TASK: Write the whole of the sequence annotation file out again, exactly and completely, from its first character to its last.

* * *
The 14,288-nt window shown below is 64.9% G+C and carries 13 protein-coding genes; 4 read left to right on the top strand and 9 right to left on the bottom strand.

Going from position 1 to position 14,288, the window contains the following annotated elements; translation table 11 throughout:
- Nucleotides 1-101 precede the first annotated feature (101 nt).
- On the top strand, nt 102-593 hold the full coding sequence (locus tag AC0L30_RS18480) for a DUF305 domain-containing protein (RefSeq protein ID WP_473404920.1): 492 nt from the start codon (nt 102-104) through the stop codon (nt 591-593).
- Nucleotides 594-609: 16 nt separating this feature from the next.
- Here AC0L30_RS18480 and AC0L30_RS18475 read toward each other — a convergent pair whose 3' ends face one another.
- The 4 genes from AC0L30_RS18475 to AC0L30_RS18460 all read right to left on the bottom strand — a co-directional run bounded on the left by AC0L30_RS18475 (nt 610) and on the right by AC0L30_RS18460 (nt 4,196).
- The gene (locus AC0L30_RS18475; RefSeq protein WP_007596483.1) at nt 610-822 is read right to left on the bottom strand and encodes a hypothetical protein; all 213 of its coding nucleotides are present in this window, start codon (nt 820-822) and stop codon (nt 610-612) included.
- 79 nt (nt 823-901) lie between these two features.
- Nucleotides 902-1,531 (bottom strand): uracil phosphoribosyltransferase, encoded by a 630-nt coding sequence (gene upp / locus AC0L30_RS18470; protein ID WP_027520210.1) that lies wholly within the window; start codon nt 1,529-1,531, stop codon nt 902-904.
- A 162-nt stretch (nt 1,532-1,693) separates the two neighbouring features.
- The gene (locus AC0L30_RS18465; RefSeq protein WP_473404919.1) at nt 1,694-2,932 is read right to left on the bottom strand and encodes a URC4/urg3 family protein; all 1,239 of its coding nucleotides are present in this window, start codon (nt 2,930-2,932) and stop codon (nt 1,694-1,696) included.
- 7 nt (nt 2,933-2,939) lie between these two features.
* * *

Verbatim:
The 14,288-nt window shown below is 64.9% G+C and carries 13 protein-coding genes; 4 read left to right on the top strand and 9 right to left on the bottom strand.

Going from position 1 to position 14,288, the window contains the following annotated elements; translation table 11 throughout:
- Nucleotides 1-101 precede the first annotated feature (101 nt).
- On the top strand, nt 102-593 hold the full coding sequence (locus tag AC0L30_RS18480) for a DUF305 domain-containing protein (RefSeq protein ID WP_473404920.1): 492 nt from the start codon (nt 102-104) through the stop codon (nt 591-593).
- Nucleotides 594-609: 16 nt separating this feature from the next.
- Here AC0L30_RS18480 and AC0L30_RS18475 read toward each other — a convergent pair whose 3' ends face one another.
- The 4 genes from AC0L30_RS18475 to AC0L30_RS18460 all read right to left on the bottom strand — a co-directional run bounded on the left by AC0L30_RS18475 (nt 610) and on the right by AC0L30_RS18460 (nt 4,196).
- The gene (locus AC0L30_RS18475; RefSeq protein WP_007596483.1) at nt 610-822 is read right to left on the bottom strand and encodes a hypothetical protein; all 213 of its coding nucleotides are present in this window, start codon (nt 820-822) and stop codon (nt 610-612) included.
- 79 nt (nt 823-901) lie between these two features.
- Nucleotides 902-1,531 (bottom strand): uracil phosphoribosyltransferase, encoded by a 630-nt coding sequence (gene upp / locus AC0L30_RS18470; protein ID WP_027520210.1) that lies wholly within the window; start codon nt 1,529-1,531, stop codon nt 902-904.
- A 162-nt stretch (nt 1,532-1,693) separates the two neighbouring features.
- The gene (locus AC0L30_RS18465; RefSeq protein WP_473404919.1) at nt 1,694-2,932 is read right to left on the bottom strand and encodes a URC4/urg3 family protein; all 1,239 of its coding nucleotides are present in this window, start codon (nt 2,930-2,932) and stop codon (nt 1,694-1,696) included.
- 7 nt (nt 2,933-2,939) lie between these two features.